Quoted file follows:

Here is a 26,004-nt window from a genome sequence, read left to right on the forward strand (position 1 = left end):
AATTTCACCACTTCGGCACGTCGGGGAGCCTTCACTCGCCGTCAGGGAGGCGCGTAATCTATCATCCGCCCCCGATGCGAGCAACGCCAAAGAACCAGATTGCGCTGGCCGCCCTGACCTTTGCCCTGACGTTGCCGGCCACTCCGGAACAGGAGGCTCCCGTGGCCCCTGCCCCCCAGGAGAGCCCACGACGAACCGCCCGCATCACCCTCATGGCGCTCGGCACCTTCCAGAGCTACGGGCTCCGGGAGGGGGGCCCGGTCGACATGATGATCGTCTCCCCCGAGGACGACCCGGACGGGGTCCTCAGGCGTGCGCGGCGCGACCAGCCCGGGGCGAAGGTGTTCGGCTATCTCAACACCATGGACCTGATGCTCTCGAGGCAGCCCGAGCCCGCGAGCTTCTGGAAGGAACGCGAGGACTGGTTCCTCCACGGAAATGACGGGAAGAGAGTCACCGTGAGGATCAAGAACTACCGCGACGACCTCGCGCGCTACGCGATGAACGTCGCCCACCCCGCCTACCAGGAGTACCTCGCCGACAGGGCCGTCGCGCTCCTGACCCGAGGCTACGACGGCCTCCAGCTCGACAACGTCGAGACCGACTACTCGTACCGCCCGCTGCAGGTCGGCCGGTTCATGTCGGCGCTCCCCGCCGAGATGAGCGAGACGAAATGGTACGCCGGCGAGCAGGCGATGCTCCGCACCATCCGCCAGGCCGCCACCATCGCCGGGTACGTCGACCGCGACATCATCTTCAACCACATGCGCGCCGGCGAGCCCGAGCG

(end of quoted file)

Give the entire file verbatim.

Here is a 26,004-nt window from a genome sequence, read left to right on the forward strand (position 1 = left end):
AATTTCACCACTTCGGCACGTCGGGGAGCCTTCACTCGCCGTCAGGGAGGCGCGTAATCTATCATCCGCCCCCGATGCGAGCAACGCCAAAGAACCAGATTGCGCTGGCCGCCCTGACCTTTGCCCTGACGTTGCCGGCCACTCCGGAACAGGAGGCTCCCGTGGCCCCTGCCCCCCAGGAGAGCCCACGACGAACCGCCCGCATCACCCTCATGGCGCTCGGCACCTTCCAGAGCTACGGGCTCCGGGAGGGGGGCCCGGTCGACATGATGATCGTCTCCCCCGAGGACGACCCGGACGGGGTCCTCAGGCGTGCGCGGCGCGACCAGCCCGGGGCGAAGGTGTTCGGCTATCTCAACACCATGGACCTGATGCTCTCGAGGCAGCCCGAGCCCGCGAGCTTCTGGAAGGAACGCGAGGACTGGTTCCTCCACGGAAATGACGGGAAGAGAGTCACCGTGAGGATCAAGAACTACCGCGACGACCTCGCGCGCTACGCGATGAACGTCGCCCACCCCGCCTACCAGGAGTACCTCGCCGACAGGGCCGTCGCGCTCCTGACCCGAGGCTACGACGGCCTCCAGCTCGACAACGTCGAGACCGACTACTCGTACCGCCCGCTGCAGGTCGGCCGGTTCATGTCGGCGCTCCCCGCCGAGATGAGCGAGACGAAATGGTACGCCGGCGAGCAGGCGATGCTCCGCACCATCCGCCAGGCCGCCACCATCGCCGGGTACGTCGACCGCGACATCATCTTCAACCACATGCGCGCCGGCGAGCCCGAGCG